Both the Ministry of the Environment and OMAFRA receive complaints regarding farm operations, potential environmental concerns and reports of farm-related spills.
OMAFRA Agricultural Information Contact Centre (AICC)
The AICC handles general inquiries about agriculture and also responds to disturbance complaints, such as odour, noise, light, smoke, dust, flies and vibrations. OMAFRA staff review and evaluate disturbance complaints to determine if the matter is a normal farm practice, as defined in the Farming and Food Production Protection Act. If the matter is not a contravention of any legislation, it may then be referred to the LAC.
Northern Ontario Regional Office: 1-800-461-6132
Local MOE district/area offices
Individual numbers can be found in the blue pages of local phone books. The Ministry of the Environment has 22 district and area offices across Ontario responsible for responding to environmental incidents, complaints and spills, including those that are agriculturally related. Staff respond to calls that report potential violations of the NMA, 2002, the Environmental Protection Act (EPA), the Ontario Water Resources Act (OWRA) and/or the Pesticides Act (PA), as well as more general reports of environmental incidents or concerns.
MOE Spills Action Centre (SAC): 1-800-268-6060
The SAC, staffed on a 24-hour basis, receives and records province-wide reports of spills and co-ordinates responses. Spills are defined as releases of pollutants into the natural environment originating from a structure, vehicle or other container, and that are abnormal in light of all circumstances. Spills must be reported immediately to the action centre and to the municipality by the owner/operator when they cause or are likely to cause an adverse effect. Once the SAC receives the call, it is there responsibility to co-ordinate a response through the local district or area office.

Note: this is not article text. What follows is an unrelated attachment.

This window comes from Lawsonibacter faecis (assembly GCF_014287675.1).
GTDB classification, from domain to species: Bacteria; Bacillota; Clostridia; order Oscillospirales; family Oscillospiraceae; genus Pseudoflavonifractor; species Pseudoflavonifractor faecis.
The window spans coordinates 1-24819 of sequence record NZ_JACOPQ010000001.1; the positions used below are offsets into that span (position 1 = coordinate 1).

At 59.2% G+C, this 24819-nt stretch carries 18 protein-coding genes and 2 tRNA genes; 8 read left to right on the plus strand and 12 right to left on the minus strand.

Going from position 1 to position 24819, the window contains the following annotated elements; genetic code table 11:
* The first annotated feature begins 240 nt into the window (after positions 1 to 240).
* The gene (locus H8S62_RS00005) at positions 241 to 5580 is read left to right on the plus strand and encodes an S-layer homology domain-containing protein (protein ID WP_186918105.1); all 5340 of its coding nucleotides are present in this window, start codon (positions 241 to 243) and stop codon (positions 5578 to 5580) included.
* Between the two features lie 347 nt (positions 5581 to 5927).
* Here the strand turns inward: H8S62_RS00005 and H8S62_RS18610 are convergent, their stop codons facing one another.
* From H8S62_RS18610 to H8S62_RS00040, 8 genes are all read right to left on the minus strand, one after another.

OMAFRA Nutrient Management Information Line: 1-866-242-4460
The Nutrient Management Information Line operates during business hours and provides information on specific nutrient management questions. It also provides referrals to local specialists who can offer information about the NMA to a LAC.
Complaints received at OMAFRA or MOE are reviewed to determine if they are related to the land application of nutrients. If no violation has occurred the matter may be referred to the LAC.
The mediation process begins in one of two ways:
Complaints Received by the Municipality
When a written complaint is received, the municipality follows the procedure outlined below.
Complaints Received by MOE or OMAFRA
When either the MOE district/area office or OMAFRA receive a complaint, ministry staff review it and decide whether to investigate themselves or refer it to the LAC.
The LAC chair can choose to form a smaller panel to mediate a complaint. At least one member of the mediation panel may be from the same or similar agricultural operation as the matter referred to in the complaint report. The panel then investigates.
If at any time during the mediation it is determined that the incident involved a violation or a spill, mediation must end according to the following procedure.
Subject to the Municipal Freedom of Information and Protection of Privacy Act
LAC mediations and any written reports are confidential. A LAC mediation does not prevent administrative or enforcement procedures from being carried out under provincial or other legislation.
Subject to Municipal Conflict of Interest Act
If any panel member, either personally or on behalf of another, has a financial interest in a matter before the LAC, the member must disclose that interest before the mediation begins. All parties must agree to proceed with the mediation.
Caldwell, Wayne and Ball, Jennifer, Ten Steps to Creating a Local Advisory Committee. School of Environmental Design and Rural Development, University of Guelph, 2003.
Figure 1. Sample Flow Chart for
Incident Management by Local Advisory Committees (LAC)
Nutrient Management Disclaimer 2018
The information in this factsheet is provided for informational purposes only and should not be relied upon to determine legal obligations. To determine your legal obligations, consult the relevant law, www.e-laws.gov.on.ca. If legal advice is required, consult a lawyer. In the event of a conflict between the information in this factsheet and any applicable law, the law prevails.
For more information: